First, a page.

To be honest, I wanted to do this recipe, again adapted from the French Market Cookbook (I love that thing), because of the shape. I’ve done circles, half-moons, triangles and little cups when making various tarts and tartlets, but I had never done one in a square form. I thought it looked cool, and I had some leftover squash from my pasta experiment a couple weeks ago so it seemed like a good idea to roll with it.
1 cup flour
pinch of salt
1/3 cup butter
several tablespoons cold water
Measure flour and salt into a bowl. Using a pastry cutter or a fork, cut in the butter until there are no significant sized lumps. If compressed, the dough should almost be able to stick together. Add water, a little at a time, until the dough comes together. The dough should be soft and pliable, but cohesive and not sticky. Cover with plastic wrap and set aside.
1/2 medium butternut squash, diced
1/3 large onion, diced
2 cloves garlic, minced
1/2 tablespoon finely chopped rosemary
Saute the onion and garlic in a little olive oil until soft. Toss in a bowl with the squash, rosemary, and salt and pepper to taste. Roll out the dough into a large square and divide it into about 4 squares. Stick an equal amount of the filling in each square. Take a square and fold two of the corners to the center, pressing them together. Then do the other two corners. There should be a little space for steam but otherwise all pressed together. Bake for 30-40 minutes at 400.
This was pretty good, but I’ve made a bunch of different butternut squash tarts and this was not my favorite. I liked the fresh rosemary, but it tasted like it was missing something honestly. I melted some raclette (a fairly intense french cheese) and that help but I was still sort of like, yeah, it’s good, but it’s not great. Sadly not a “holy shit try this!!!!” recipe. I like the French Market Cookbook, but I find the recipes to be a bit hit or miss personally. Song of the week: Lean On/Lean On Me mashup by Sam Tsui. I said last week that I was equally obsessed with Sam Tsui and Postmodern Jukebox. Well, since last week I did PM Jukebox, this week I’m rolling with Sam Tsui. He’s ridiculously talented though (and makes me feel kinda lackluster since we are effectively the same age, le sigh) so enjoy!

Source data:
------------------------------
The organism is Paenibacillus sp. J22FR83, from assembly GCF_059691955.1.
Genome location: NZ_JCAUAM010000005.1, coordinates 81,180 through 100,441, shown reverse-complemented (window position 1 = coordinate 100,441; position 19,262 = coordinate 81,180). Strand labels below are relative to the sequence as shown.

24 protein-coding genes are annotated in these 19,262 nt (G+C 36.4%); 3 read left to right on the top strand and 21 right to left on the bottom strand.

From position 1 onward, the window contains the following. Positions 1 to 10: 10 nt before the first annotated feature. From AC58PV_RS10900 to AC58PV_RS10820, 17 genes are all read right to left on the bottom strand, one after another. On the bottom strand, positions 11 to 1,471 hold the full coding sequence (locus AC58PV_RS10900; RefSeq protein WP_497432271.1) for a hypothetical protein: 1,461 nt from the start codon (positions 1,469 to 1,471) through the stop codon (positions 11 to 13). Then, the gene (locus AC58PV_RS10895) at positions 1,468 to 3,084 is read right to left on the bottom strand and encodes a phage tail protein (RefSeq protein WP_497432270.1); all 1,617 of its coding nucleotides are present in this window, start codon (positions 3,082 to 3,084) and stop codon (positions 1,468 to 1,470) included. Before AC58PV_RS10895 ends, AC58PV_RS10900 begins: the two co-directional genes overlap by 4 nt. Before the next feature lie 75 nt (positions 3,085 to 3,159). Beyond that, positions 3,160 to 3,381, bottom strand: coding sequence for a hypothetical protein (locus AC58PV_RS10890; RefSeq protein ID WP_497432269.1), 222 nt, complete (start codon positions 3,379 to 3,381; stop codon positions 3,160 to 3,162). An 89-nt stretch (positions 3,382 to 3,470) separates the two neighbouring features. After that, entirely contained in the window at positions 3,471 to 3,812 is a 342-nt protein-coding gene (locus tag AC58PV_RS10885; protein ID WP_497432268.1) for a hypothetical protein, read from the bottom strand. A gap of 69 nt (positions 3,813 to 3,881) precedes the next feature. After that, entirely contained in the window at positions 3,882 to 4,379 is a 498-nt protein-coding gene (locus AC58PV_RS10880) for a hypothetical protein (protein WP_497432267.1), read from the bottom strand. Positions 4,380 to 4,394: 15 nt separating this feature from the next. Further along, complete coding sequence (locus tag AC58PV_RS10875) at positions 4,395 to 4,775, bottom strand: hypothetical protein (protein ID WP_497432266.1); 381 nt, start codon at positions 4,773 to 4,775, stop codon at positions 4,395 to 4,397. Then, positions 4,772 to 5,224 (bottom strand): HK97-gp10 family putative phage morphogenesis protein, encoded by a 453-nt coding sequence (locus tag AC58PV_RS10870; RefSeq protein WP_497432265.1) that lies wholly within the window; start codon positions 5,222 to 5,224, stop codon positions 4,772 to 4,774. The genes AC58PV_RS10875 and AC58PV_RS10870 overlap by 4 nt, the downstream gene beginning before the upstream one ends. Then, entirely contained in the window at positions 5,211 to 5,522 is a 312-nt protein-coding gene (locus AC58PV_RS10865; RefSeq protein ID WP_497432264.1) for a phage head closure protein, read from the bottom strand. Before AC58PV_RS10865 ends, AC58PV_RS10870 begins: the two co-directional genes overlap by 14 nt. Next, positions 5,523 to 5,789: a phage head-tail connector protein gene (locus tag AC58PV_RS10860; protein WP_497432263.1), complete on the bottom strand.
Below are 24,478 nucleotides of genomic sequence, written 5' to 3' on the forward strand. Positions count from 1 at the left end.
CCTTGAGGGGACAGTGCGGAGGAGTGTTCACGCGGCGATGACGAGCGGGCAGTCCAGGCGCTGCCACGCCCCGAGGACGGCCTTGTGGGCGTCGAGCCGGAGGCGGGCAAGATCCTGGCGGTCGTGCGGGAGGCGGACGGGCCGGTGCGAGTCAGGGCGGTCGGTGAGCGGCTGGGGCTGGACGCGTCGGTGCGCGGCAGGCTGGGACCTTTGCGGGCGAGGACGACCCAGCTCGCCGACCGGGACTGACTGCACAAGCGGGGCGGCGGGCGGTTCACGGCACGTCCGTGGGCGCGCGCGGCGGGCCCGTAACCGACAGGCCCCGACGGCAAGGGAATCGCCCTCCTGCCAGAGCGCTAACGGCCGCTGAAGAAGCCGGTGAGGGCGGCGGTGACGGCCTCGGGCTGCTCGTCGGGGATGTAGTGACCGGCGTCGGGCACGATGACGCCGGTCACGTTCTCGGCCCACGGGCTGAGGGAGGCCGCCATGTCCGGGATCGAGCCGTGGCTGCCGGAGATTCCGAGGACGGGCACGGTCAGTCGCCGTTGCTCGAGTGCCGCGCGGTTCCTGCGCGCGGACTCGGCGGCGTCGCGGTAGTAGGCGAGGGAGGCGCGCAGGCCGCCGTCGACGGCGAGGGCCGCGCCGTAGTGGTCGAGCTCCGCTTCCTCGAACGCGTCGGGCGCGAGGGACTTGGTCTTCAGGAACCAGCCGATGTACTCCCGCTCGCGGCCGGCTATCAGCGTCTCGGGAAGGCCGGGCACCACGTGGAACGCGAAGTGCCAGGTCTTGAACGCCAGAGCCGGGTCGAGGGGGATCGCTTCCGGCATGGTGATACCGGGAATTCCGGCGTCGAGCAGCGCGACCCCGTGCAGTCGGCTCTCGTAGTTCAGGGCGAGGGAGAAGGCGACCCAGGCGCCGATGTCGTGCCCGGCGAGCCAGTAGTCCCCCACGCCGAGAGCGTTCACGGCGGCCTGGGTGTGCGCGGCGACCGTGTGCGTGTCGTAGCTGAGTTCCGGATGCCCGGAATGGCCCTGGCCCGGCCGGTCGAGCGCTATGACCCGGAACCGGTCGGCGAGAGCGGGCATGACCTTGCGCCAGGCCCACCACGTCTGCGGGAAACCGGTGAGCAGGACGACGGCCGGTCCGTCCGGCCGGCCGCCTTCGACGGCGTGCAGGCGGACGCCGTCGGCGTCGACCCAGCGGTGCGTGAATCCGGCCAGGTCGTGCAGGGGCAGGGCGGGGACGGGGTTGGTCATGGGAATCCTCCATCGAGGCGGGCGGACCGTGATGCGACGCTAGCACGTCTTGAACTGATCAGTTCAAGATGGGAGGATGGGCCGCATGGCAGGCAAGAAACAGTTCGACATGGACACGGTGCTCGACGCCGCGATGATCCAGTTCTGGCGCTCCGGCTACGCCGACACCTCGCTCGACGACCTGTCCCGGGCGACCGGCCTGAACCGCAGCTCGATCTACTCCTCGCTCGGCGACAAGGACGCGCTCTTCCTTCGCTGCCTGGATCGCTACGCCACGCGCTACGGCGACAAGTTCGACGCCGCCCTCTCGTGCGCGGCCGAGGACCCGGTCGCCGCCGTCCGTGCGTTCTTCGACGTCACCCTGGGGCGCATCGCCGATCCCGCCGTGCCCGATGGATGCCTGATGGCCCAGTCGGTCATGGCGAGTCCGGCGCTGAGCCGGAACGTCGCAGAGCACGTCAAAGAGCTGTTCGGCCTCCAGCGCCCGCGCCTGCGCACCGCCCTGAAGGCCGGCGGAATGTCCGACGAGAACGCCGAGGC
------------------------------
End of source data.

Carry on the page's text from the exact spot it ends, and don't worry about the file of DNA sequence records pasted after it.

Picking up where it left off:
Once again the need to use something that had been in my fridge for a while provided the basis for this week’s recipe. I don’t remember why I bought it precisely, but I bought a leek awhile ago and needed to do something with it, and I found a recipe for “Leeks Vinaigrette” in the French Market cookbook. Well, since I needed to use the leek, and miraculously had everything on hand (except mustard, I don’t like mustard and avoid it like the plague) I figured I should roll with it.
1 medium leek, halved and sliced lengthwise into ribbons
1/2 tablespoon white wine vinegar
1 clove garlic, minced
1 tablespoon fresh parsley, chopped
1 hard-boiled egg
Put the leeks, tossed with a little olive oil, in a smallish pan. Cover and steam for about 10 minutes, or until the leeks are limp but still have some crunch. While the leeks are cooking, mix the garlic, vinegar, salt, pepper, and a splash of olive oil together. When the leeks are done, toss them with the vinaigrette and let it sit for a few minutes. Once the leeks have marinated a little, stick them on a plate and sprinkle some parsley on top. Chop the hard boiled egg into little pieces and add that on top as well and serve.
Really good. It’s not spectacular, quite frankly it’s far to basic to be a wow of a dish. But it’s good and with a few slices of bread and cheese makes a lovely and fast meal. It’s a good – I made something cool and elegant-looking with few ingredients and work – dish (totally a thing). I had this with a Reisling, and I think it’d go pretty well with any number of white wines. Honestly, this felt more like a spring dish than a fall one from my perspective. Song of the Week: Habits as done by Postmodern Jukebox. This was insanely hard this week because I’ve basically be obsessively listening to Postmodern Jukebox and Sam Tsui all week and choosing between those two insanely difficult. But Habits won (watch and you will understand). But just go on YouTube and lose yourself in both of their channels.